Scalable quantum processor simulates non-equilibrium phase transitions


Artistic impression of a quantum calculation
Approaching quantum advantage: researchers have simulated a phase transition on a 20-qubit quantum processor. (Courtesy: iStock/agsandrew)

A 20-qubit quantum processor has been used to simulate the classical and quantum nature of non-equilibrium phase transitions. The work was done by researchers in the US and Canada, who used a processor made by Quantinuum, which is based in the UK and US. The team’s success suggests that small-scale quantum processors could soon be solving some problems that are beyond the capability of conventional computers – an achievement called quantum advantage. This advantage could be put to use in fields including condensed matter, quantum optics and metrology.

As well as being a central pillar of physics, phase transitions are part of our daily lives – think of the evaporation of liquids to gas or the formation of ice from liquid water. Physicists have studied phase transitions for many years and have developed a good understanding of the relevant processes when systems are at thermodynamic equilibrium. In systems that are away from equilibrium, however, the situation becomes more complex. And if such systems are quantum in nature, they are too complicated to be simulated using conventional computational methods.

This is where quantum computers could come to the rescue. In principle, quantum processors will outperform conventional computers when doing certain complex calculations. However, we are still far away from creating large-scale quantum computers that can run big algorithms. This would require the integration of several thousand to a million quantum bits (qubits), and today’s quantum processors only integrate a fraction of this. Another important challenge facing those building quantum computers is that today’s qubits are noisy, and therefore very prone to errors that quickly destroy quantum calculations.

Clever techniques

This shortcoming has not stopped researchers from using clever techniques to get the most out of current qubit technologies.

Now, researchers at Quantinuum, the University of Texas at Austin, Princeton University, and the University of British Columbia have used Quantinuum’s H1-1 quantum processor to calculate a 1D model of non-equilibrium phase transitions. This  processor comprises 20 trapped-ion qubits.

The model is concerned with the process of directed percolation (DP), which occurs when a fluid is filtered by using gravity to pass it through a through porous material. The relevant phase transition is from the permeable (percolating) state to an impermeable (non-percolating) state. The researchers described the time evolution of the system using a discrete-time model that is also used to simulate contact disease spreading.

Modest processor

While the H1-1 processor offers a modest number of qubits, the qubits have low error rates. Furthermore, a method called qubit reuse was employed to effectively turn the 20-qubit quantum processor into one that comprises 73 qubits. Error-avoidance techniques were used to deal with qubit noise. This involved making measurements at varying levels of noise, including some that are introduced intentionally. Considering these varying levels together allowed the researchers to extrapolate back to zero noise.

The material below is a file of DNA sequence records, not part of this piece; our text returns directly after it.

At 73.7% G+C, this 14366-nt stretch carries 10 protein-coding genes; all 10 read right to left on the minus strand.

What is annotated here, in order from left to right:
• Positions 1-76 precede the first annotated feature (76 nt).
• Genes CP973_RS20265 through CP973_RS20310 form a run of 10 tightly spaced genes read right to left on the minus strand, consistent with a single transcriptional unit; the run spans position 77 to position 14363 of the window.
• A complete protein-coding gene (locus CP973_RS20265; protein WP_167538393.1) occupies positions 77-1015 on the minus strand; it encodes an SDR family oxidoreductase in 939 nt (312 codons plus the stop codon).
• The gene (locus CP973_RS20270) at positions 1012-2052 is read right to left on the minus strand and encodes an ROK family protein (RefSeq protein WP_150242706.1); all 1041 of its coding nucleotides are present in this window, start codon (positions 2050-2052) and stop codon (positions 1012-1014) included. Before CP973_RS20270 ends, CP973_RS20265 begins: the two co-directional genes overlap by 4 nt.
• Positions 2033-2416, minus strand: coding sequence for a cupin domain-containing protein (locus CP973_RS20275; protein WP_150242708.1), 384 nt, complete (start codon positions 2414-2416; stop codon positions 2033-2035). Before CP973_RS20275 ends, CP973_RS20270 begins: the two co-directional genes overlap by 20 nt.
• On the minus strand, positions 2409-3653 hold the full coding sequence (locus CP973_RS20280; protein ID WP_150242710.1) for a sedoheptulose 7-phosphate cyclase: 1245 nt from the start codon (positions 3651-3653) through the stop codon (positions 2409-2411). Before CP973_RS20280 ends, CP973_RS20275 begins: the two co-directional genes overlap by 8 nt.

Discrete-time simulations were performed on both sides of the phase transition and near the critical point. The results of these simulations showed evidence of a DP phase transition for both classical and quantum versions of the model.

While these calculations came close to achieving quantum advantage, they can still be done on a conventional computer. But what is important is that the researchers have developed the appropriate tools for scaling-up the calculation to run on larger quantum processors. The researchers say that quantum advantage can be reached with only a modest increase of qubit number and a slight reduction of error rates. This would pave the way to calculations that would provide insights into non-equilibrium processes in fields such as condensed matter, quantum optics and metrology.

Higher dimensional problem

David Hayes, a senior R&D manager at Quantinuum, says that the research suggests that we do not need to wait for enormous quantum computers that are 10 years away. Instead, he says that error mitigation is here to stay and will be part of quantum computing applications for the foreseeable future. He adds that the team would like to push their research further on at least two fronts. First, they aim to achieve even lower error rates on their quantum computer. Second they will tackle a higher dimensional problem, which would be more beneficial for showing a quantum advantage. He points out that this will require more qubits than H1-1 was able to support.

Igor Lesanovsky is a physicist at the University of Tübingen in Germany and was not involved in this research. He thinks that the research shows nicely what type of questions a quantum computer could answer in the future – in particular, investigating the impact of quantum effects on emergent many-body properties such as phase transitions. These emergent effects appear only in sufficiently large systems and at sufficiently long times, which makes experimental and theoretical studies difficult.

Lesanovsky says the work is “really impressive” because it unambiguously shows signatures of a non-equilibrium phase transition on a quantum device and extracts critical exponents. In order to shed light on some unanswered questions, he hope that the techniques can be extended to study large quantum systems over very long times.

The research is described in Nature Physics.

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